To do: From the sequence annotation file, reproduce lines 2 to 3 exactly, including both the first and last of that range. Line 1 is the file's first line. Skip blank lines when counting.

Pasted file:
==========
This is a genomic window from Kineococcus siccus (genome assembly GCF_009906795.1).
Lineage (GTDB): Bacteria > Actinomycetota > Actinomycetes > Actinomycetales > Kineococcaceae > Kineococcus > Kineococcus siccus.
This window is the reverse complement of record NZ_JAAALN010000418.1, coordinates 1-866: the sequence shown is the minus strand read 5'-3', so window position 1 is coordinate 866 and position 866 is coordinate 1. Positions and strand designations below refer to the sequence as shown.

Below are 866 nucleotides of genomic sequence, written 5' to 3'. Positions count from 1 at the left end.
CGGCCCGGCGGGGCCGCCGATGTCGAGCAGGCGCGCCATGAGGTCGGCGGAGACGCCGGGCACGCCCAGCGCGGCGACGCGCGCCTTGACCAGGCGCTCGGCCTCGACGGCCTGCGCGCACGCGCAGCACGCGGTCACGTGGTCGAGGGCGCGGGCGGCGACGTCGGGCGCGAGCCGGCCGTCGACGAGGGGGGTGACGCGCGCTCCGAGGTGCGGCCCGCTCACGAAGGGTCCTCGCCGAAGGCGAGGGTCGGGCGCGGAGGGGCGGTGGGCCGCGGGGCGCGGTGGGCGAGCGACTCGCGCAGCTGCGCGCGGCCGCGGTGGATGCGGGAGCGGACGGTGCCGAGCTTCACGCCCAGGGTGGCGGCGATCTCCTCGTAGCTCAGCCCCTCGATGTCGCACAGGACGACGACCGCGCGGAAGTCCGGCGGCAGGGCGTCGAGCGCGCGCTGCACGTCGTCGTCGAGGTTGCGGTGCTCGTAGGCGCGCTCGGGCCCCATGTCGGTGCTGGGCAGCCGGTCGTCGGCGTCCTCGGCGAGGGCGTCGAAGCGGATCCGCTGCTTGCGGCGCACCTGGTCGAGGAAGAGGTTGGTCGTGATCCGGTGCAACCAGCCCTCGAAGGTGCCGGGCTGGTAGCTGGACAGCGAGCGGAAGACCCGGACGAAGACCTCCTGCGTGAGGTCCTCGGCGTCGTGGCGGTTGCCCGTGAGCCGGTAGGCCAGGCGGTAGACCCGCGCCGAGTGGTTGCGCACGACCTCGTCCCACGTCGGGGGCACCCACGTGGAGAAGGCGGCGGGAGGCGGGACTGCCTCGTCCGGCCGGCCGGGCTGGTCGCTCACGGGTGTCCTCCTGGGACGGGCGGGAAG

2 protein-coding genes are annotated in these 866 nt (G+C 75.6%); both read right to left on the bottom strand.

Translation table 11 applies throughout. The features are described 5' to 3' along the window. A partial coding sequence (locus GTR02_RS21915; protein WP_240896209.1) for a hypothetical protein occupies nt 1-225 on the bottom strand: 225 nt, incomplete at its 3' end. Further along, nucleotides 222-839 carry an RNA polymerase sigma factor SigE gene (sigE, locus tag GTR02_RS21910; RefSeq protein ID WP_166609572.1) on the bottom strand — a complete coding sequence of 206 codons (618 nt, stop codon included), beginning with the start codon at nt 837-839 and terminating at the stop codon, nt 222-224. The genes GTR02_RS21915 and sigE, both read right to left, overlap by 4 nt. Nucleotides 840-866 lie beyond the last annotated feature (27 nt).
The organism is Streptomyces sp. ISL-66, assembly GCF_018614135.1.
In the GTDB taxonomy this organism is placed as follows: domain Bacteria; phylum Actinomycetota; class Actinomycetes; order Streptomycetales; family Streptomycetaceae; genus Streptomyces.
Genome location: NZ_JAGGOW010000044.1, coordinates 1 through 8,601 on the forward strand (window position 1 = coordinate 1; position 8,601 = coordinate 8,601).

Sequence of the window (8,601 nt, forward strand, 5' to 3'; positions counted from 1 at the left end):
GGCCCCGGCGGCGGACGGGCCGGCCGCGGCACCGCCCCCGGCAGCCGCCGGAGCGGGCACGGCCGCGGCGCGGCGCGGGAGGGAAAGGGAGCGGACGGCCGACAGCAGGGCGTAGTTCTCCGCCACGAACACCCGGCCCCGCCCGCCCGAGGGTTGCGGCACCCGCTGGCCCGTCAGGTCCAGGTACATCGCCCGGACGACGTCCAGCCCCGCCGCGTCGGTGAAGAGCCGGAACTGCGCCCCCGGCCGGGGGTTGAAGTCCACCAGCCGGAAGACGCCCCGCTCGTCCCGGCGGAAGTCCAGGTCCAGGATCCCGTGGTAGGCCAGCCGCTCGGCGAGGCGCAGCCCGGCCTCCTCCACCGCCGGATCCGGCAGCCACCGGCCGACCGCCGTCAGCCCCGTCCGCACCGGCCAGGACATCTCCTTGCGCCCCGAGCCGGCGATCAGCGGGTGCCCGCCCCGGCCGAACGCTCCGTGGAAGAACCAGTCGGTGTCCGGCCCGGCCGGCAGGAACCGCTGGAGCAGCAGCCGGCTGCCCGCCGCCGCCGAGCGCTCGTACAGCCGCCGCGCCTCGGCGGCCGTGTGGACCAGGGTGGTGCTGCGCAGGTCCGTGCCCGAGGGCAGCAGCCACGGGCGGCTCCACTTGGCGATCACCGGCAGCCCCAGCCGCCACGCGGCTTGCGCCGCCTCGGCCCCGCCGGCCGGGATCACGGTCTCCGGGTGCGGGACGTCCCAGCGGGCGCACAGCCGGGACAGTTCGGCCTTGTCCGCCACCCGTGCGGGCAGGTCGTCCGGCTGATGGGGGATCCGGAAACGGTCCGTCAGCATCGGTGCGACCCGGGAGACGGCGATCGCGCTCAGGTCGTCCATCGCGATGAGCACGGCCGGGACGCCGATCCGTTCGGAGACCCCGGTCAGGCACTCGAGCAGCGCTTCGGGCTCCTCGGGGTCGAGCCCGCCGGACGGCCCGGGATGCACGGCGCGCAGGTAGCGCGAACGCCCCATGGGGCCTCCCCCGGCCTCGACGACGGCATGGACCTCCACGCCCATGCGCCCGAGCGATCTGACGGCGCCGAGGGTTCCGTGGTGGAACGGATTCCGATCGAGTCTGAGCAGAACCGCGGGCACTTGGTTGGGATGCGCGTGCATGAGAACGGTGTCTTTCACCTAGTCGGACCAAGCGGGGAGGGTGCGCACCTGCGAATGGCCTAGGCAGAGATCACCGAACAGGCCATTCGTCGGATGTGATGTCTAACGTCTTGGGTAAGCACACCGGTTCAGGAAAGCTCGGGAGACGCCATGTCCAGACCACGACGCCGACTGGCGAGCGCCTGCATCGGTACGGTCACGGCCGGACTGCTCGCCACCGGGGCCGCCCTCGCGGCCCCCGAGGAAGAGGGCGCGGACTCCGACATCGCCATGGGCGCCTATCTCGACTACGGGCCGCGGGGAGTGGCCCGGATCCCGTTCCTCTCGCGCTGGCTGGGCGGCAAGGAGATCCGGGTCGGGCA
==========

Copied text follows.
Lineage (GTDB): Bacteria > Actinomycetota > Actinomycetes > Actinomycetales > Kineococcaceae > Kineococcus > Kineococcus siccus.
This window is the reverse complement of record NZ_JAAALN010000418.1, coordinates 1-866: the sequence shown is the minus strand read 5'-3', so window position 1 is coordinate 866 and position 866 is coordinate 1. Positions and strand designations below refer to the sequence as shown.